#SocMedHE19 Virtual presentation on Twitter and Higher Education teaching

Unfortunately I am unable to attend today’s Social Media for Learning in Higher Education conference at Edge Hill University. Thanks to the conference organisers for allowing me to submit a virtual presentation.  The screencast can be found here and the abstract and slides for my talk are below:

‘Curation, Connectivity and Creativity: Reflections on using Twitter to teach Digital Activism

Dr. Paul Reilly, University of Sheffield

 

How can teachers leverage the connective affordances of Twitter to enhance student learning within Higher Education? How do students respond to content shared on module hashtags? In this virtual presentation, I will consider these questions by discussing my own experience of using Twitter in my Digital Activism modules over the past five years. During this period, I created hashtags such as #actandprotest and #digiadvocates in order to curate digital resources for my students at Leicester and Sheffield, as well as to encourage them to share relevant news items, blogs, and research papers at appropriate points during the course. I will reflect on what I refer to as the three ‘C’s of using Twitter in the context of Higher Education. First, the microblogging site provides unprecedented opportunities for the curation of resources. In the case of my Digital Activism teaching, real-time case studies such as Occupy Wall Street and the ‘Arab Spring’ were integrated into sessions through the use of Twitter to share links to blogs and news media coverage. Second, there is the connection with students who were using links shared on these hashtags to deepen their knowledge about theories such as connective action. Some even went as far as to use #actandprotest and #digiadvocates to share resources they had found with their classmates (and me). Finally, there is the ability to showcase the creativity of the students studying Digital Activism. For example, subvertisements (remixed logos of corporations that critique consumerism) were shared under #digiadvocates with the consent of the students who created them. This received very positive feedback from the class, as well as academics and students who were not enrolled in the module but were following the  hashtag. The presentation concludes by considering how Twitter may be used to support student learning in the future.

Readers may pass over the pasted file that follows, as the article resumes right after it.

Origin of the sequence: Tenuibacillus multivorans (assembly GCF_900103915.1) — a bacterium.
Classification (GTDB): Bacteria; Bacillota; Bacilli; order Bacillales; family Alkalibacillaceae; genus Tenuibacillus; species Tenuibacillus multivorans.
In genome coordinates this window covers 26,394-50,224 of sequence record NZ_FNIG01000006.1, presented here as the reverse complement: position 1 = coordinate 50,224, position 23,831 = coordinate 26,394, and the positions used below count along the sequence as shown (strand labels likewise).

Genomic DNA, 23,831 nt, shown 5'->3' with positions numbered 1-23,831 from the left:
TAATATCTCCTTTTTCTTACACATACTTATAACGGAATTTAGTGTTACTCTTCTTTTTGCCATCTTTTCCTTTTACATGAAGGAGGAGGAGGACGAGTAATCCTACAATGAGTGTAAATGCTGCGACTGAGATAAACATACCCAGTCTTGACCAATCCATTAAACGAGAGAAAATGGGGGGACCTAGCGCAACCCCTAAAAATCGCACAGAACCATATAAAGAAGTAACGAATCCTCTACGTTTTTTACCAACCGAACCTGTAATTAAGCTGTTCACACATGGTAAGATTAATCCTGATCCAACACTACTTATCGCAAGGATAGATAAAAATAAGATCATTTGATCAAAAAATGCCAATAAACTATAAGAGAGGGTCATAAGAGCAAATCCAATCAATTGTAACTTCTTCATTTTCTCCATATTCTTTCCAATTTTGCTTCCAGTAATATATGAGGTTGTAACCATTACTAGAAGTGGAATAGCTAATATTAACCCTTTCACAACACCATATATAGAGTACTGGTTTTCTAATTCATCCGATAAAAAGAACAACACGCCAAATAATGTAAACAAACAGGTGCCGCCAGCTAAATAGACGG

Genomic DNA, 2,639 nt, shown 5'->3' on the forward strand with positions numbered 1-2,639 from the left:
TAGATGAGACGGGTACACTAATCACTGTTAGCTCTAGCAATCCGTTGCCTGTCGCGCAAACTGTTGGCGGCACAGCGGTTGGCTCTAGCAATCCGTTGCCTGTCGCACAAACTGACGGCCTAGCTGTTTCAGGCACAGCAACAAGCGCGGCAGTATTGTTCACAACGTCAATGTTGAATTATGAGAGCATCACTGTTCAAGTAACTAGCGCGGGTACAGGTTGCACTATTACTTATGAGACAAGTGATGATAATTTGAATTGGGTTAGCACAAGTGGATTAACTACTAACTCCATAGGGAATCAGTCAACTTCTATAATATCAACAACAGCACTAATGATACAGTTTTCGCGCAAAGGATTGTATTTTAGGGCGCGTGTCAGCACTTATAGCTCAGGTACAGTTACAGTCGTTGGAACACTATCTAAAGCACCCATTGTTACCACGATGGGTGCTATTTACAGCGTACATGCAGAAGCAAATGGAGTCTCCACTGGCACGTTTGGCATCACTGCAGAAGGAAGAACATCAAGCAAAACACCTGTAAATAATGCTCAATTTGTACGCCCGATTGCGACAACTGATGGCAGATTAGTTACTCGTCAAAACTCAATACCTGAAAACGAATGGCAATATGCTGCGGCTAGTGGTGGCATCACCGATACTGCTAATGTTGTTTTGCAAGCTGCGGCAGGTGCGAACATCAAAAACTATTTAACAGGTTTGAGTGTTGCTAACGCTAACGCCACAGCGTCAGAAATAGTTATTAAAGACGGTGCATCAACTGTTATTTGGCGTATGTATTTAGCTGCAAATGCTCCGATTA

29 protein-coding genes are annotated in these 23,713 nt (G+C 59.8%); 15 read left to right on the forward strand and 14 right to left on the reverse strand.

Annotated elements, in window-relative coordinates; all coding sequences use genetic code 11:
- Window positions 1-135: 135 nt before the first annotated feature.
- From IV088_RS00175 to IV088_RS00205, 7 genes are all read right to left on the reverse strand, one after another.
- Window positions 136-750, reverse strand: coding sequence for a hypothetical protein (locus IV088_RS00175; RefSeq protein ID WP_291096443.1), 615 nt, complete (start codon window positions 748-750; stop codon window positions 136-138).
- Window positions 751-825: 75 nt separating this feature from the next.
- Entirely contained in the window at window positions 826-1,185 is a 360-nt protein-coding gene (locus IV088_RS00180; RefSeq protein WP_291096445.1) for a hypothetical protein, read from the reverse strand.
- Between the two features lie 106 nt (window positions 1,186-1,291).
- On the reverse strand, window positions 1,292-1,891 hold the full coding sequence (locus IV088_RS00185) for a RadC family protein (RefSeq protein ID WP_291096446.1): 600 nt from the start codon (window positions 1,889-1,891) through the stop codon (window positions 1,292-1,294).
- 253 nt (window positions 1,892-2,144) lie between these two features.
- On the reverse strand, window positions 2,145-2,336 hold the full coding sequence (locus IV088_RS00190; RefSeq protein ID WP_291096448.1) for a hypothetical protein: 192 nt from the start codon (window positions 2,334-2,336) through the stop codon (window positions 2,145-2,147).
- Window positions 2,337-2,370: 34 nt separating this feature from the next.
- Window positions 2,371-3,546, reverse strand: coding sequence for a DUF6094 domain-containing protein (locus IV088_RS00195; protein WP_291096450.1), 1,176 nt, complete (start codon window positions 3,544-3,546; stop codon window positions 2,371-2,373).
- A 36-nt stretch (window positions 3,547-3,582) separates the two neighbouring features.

The conference programme can be found here and you can follow on Twitter using #SocMedHe19

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